Twelve cities are scheduled to host matches: Belo Horizonte, Brasilia, Cuiaba, Curitiba, Fortaleza, Manuas, Natal, Porto Alegre, Recife, Salvador, Sao Paulo and Rio de Janeiro

      A total of 32 teams split into eight groups will be vying for the coveted World Cup trophy in Brazil, including six countries with a Muslim majority or large Muslim population including Algeria, Cameroon, the Ivory Coast, Nigeria, Iran and Bosnia-Herzegovina.

      Finalizing their preparations for the huge event, staff at Fambras was preparing their own welcome to about 600,000 fans expected to visit the country during the month-long competition.

      Fambras has several initiatives to “help dispel prejudice and ignorance of Islam,” El Zoghbi said.

      Earlier this month, the group announced that a special guide book has been published in Brazil for Muslim fans in the 2014 FIFA World Cup.

      Titled “Salam (hello) Barazil”, 65,000 copies of the 32-page booklet have been published by the Union of Islamic Associations of Brazil in cooperation with the Omani embassy in the South American country.

      Al-Zuqbi said the book provides Muslim fans with addresses of Islamic centers, places of worship, Halal restaurants and entertainment centers whose activities are in accordance with Islamic Shari`ah laws.

      Smart Da`wah

      Along with the written guide, the federation prepared a cuddly bearded mascot called Salaminho (Little Salam), a smart phone application and a a hotline to advise visitors on how to observe Islam while in Brazil.

      Moreover, Fambras has planned special visits to hotels where teams from the six Muslim countries would stay.

      The visit would aim at educating hotel staff on the workings of Ramadan, expected to start in the middle of the competition on June 28, and any special requirements that may be expected of them.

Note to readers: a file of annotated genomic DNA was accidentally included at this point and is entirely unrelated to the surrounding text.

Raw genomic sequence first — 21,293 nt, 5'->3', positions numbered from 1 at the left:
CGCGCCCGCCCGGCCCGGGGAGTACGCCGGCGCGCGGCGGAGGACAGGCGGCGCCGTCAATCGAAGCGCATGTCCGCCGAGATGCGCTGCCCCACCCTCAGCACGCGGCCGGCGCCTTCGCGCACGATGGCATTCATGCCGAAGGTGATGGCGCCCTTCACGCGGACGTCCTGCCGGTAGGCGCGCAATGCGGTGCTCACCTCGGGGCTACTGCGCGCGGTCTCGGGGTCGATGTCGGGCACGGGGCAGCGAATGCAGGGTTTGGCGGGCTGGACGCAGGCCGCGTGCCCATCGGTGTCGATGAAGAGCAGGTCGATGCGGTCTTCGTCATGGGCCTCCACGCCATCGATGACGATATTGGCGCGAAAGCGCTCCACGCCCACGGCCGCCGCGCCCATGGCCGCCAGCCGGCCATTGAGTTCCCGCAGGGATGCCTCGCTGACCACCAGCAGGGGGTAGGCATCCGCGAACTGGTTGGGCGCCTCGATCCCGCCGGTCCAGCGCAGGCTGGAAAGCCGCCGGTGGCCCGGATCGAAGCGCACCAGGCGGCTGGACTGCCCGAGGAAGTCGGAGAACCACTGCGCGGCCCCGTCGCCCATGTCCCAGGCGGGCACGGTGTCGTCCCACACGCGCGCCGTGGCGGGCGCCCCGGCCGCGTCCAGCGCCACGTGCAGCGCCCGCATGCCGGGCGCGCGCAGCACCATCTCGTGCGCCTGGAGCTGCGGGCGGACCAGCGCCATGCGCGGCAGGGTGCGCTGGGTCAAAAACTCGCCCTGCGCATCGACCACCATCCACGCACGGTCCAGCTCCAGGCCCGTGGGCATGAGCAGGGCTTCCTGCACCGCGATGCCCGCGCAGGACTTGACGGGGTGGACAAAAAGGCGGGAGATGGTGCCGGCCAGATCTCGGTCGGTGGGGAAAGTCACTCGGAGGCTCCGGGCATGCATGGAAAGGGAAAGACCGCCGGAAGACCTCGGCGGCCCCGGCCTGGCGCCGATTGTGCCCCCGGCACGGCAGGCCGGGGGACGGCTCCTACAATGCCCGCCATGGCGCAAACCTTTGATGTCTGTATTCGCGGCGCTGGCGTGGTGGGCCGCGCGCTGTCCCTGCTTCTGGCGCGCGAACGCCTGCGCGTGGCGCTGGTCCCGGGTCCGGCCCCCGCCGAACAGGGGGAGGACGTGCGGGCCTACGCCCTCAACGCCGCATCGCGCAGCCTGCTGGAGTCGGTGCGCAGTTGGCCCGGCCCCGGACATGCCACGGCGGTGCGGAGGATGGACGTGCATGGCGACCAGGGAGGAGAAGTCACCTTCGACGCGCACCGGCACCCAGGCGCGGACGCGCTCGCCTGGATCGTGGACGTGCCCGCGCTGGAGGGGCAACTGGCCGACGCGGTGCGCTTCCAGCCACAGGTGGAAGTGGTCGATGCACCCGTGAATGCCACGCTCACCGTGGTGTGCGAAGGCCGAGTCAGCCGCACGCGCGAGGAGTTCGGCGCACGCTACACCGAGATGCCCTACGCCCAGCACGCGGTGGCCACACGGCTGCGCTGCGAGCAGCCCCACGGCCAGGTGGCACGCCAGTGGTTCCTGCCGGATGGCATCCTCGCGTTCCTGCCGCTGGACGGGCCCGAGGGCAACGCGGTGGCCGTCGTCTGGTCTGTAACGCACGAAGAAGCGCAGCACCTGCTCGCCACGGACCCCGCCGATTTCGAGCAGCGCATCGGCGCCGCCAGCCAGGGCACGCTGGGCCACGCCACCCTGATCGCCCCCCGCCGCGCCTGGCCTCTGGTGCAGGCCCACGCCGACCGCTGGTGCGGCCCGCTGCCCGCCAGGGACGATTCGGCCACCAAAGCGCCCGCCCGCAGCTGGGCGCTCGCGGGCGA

“In some of these countries — Iran is a good example — football is a national passion like it is in Brazil,” El Zoghbi, whose father moved to Sao Paulo from Lebanon in 1949, said.

      “We have contacted all 32 teams and told them we are available to help in whatever they need.”

      Along with the printed guide Fambras will launch its smartphone app next Sunday.

      The app will include a compass to locate the direction of Makkah for daily prayers and a list of halal restaurants in each of the host cities.

      A 12-hour daily phone service — in English, Arabic, Spanish, French and Portuguese — will also launch before the tournament starts.

      Ahmed Khalaf, an Egyptian who works at Fambras added that another service would include a branded “Salam Bus” which will travel around the country distributing a wide range of books in several languages.

      The bus will carry the slogans “Conheco o Islam” (Know Islam) and “Islam é Paz” (Islam is peace).

      “I have lived in Brazil for four years,” Khalaf said.

      “The situation is different as the Muslim here is in the minority, but the most important thing is still to make sure your religion is the most important part of your life. For instance, I make all my prayers, even if I am on the metro.